Tuesday, August 26, 2008
Hitmen on Holiday: In Bruges (2008)
Writer-Director Martin McDonagh’s pitch-perfect film debut opens with two hitmen arriving in the picturesque Belgian city of Bruges. The two are fresh off a botched job back in the U.K., and have been sent by their boss to hide out in the medieval city of cathedrals and canals to await his instructions. Veteran Ken (Brendan Gleeson) is immediately taken by the city, and jumps at the chance to play tourist, while hotheaded rookie Ray (Colin Farrell) declares Bruges a “shithole” on arrival and sees no point in doing anything other than drink in the pub. After all, he says, history is “all just a load of stuff that’s already happened.”
On its surface, In Bruges is a story we’ve seen many times before. Even the personal demons of the characters, like Ray’s grief over having accidentally killed a child on their last job or Ken’s calm detachment from his occupation are at this point old plot devices (the killer with emotional issues is one of the most ubiquitous tropes in recent cinema--see You Kill Me, The Matador, Analyze This, The Sopranos and the entire action movie catalog of Nicholas Cage). But McDonagh, best known as a playwright, is a gifted writer of dialogue, and manages to mine Ray and Ken’s mundane and often silly conversations for hidden and surprising depths. His devil-may-care attitude toward plotting is a bit less elegant-- to call the film overplotted is an understatement--but it’s also a big part of what ultimately makes In Bruges so funny and sets it apart from others like it. So after we’ve seen Ray punch a woman, snort coke with a dwarf and two Dutch hookers, and insult just about every social demographic to its face, we are able to let go of any preconceived notions and resign ourselves to going where McDonagh takes us.
Fortunately, the road he takes is more interesting than the genre usually allows, and In Bruges offers some really delightful surprises in its second half. Towering over all the rest is the introduction of Ralph Fiennes as Ken and Rays’s boss Harry, a foul-mouthed, foul-tempered Brit that is the most simultaneously likable and loathsome screen villain that I’ve encountered in some time. Fiennes seems to be channeling Ben Kingsley in Sexy Beast here, with his steely-eyed glare and stiff posture (not to mention the string of curses he lets fly ever time he opens his mouth), but he makes the character his own. While Kingsley’s Don Logan was a single-minded, unstoppable force of nature, Fiennes brings some oddly human tics to his performance, playing Harry as the kind of old-school hood that acts on “a point of honor.” He's a proper British thug, and even when he’s shooting a man or overflowing with anger, he’s quick to insist it’s nothing personal.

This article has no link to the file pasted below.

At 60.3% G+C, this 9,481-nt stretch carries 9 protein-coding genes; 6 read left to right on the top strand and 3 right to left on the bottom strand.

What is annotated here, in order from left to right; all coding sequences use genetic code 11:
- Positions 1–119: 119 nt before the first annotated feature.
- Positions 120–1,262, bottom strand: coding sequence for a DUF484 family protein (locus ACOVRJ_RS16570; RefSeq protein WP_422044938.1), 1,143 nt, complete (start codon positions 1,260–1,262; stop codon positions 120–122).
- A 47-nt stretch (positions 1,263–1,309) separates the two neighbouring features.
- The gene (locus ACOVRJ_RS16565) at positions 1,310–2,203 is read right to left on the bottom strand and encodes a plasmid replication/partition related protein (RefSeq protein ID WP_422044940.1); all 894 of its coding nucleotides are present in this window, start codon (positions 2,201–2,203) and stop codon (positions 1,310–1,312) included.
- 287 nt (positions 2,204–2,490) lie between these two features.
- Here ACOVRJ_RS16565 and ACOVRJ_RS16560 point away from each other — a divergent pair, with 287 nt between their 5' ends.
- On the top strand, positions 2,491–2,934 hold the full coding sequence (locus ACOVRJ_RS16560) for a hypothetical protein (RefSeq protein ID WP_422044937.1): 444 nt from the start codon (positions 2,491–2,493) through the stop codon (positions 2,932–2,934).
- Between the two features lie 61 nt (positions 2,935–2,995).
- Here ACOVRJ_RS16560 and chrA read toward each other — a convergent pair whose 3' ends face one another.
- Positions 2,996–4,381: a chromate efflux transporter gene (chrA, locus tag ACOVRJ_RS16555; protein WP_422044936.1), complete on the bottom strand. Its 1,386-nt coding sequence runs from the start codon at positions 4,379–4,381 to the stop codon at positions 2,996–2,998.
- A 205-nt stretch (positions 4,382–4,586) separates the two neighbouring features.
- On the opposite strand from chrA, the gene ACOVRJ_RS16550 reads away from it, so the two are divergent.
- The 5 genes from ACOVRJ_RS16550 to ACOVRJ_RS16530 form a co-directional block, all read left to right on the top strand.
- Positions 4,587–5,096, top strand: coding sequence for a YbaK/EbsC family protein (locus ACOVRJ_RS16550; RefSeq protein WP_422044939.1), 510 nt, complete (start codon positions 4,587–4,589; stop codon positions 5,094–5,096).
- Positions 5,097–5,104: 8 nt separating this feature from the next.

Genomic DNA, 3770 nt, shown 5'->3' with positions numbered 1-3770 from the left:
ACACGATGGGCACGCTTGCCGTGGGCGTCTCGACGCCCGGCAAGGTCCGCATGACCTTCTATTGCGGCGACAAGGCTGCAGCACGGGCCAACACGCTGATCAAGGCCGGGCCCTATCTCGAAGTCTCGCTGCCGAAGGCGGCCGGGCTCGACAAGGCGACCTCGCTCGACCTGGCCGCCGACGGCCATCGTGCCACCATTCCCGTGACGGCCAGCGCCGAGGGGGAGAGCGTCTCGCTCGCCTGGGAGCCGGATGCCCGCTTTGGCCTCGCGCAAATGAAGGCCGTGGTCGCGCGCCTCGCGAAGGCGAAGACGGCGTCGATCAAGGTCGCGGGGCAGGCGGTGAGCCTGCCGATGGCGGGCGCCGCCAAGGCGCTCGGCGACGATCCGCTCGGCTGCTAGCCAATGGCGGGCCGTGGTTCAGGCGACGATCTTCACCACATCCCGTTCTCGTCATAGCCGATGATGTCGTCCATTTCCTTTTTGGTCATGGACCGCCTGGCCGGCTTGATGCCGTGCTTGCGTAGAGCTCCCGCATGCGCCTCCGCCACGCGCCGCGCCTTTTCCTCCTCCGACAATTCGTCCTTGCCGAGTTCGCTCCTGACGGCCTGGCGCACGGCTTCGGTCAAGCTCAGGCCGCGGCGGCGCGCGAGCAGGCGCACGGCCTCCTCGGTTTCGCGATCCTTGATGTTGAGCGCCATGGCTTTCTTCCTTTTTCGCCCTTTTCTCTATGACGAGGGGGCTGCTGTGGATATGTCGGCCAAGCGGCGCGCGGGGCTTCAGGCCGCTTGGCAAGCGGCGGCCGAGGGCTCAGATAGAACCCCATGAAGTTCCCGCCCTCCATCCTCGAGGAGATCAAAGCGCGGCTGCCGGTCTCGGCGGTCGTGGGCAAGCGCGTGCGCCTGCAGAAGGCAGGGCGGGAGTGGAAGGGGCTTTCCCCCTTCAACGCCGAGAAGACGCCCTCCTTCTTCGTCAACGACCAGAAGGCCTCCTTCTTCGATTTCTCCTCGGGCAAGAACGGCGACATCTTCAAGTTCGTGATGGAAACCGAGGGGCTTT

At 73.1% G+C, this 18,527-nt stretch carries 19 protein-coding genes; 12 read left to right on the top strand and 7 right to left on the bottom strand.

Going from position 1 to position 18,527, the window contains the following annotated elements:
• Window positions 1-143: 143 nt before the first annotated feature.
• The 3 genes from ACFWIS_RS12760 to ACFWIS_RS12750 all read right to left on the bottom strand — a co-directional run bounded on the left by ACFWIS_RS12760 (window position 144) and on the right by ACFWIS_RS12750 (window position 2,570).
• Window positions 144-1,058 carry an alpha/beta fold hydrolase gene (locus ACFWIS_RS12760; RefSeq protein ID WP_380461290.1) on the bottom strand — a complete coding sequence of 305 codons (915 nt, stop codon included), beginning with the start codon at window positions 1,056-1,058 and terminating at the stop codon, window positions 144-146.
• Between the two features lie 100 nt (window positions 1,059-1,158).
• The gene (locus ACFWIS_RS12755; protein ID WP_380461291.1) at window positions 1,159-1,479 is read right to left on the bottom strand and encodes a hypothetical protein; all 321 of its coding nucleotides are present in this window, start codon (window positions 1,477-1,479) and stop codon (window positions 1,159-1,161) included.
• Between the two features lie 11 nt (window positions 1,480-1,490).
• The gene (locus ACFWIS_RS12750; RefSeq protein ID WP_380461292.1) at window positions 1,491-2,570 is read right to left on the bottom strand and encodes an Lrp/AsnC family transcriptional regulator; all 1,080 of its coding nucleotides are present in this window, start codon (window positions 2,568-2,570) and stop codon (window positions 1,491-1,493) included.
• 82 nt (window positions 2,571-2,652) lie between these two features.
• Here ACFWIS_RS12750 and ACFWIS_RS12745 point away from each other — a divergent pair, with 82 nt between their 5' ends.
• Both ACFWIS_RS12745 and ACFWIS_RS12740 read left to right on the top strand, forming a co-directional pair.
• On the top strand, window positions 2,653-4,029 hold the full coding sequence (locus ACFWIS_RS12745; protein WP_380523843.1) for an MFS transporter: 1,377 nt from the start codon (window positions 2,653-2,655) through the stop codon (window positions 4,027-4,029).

While Fiennes manages to steal a few scenes near the end of the film, including a shootout with Farrell that’s one of the funniest action scenes in recent memory, the majority of drama in the film is placed firmly on the shoulders of Farrell and Gleeson, and thankfully so. They make a great odd couple, eventually falling into a father-son dynamic that makes for some great humor at the same time that it's oddly touching (see the way Gleeson looks at Farrell and gives him advice before the other leaves for a date). Gleeson’s an old pro, and you expect him to be great (and he is), so it's Farrell's performance that comes as the big surprise here. He seems born to play the role of Ray, and he delivers his most petulant and inappropriate lines (“Look! They’re filming midgets!”) with a childish glee that is infectious and completely believable. Still, where Farrell and Gleeson really prove themselves is not in the film’s lighter moments, but when the mood gets serious. When the two discuss their belief in God or Ray’s anguish at having killed a little boy, it’s genuinely touching. McDonagh’s not just giving the audience half-hearted emotional filler to kill time between the one-liners, but genuine human drama, and this credibility only makes the jokes all the more funny when they do come.
Despite the stellar performances, not enough praise can be showered on McDonagh's script, which is the most tightly constructed of the year. His writing and the film as a whole have already earned him comparisons to Quentin Tarantino, but this parallel couldn’t be further off the mark. When Tarantino’s hitmen in Pulp Fiction indulge in inane chatter about TV pilots or what they call a Quarter Pounder in Amsterdam, it really is inane. McDonagh, on the other hand, imbues every aspect of In Bruges with meaning. Every line, every character, every action ultimately plays a part in the overarching narrative to an almost absurd degree. McDonagh has written the hell out of this movie, so to speak, and the fact that the characters and the drama are still so believable in such an overloaded script is only all the more to his credit.
I’d be remiss here not to mention the fourth key character in the story-- the city of Bruges itself. Love it or hate, this film will still succeed in making you want to go visit this truly remarkable city, which prior to seeing the film I had only heard of in passing. McDonagh makes a joke out of Harry repeatedly referring to it as “a fairy tale place,” but it’s an apt description of the city’s cobblestone streets and canals, which have led to its being dubbed “the Venice of the North”. The fact that McDonagh decided to stage such a subversive, joyously offensive film in this city that seems so staid and proper is just yet another of the many strokes of brilliance on display here.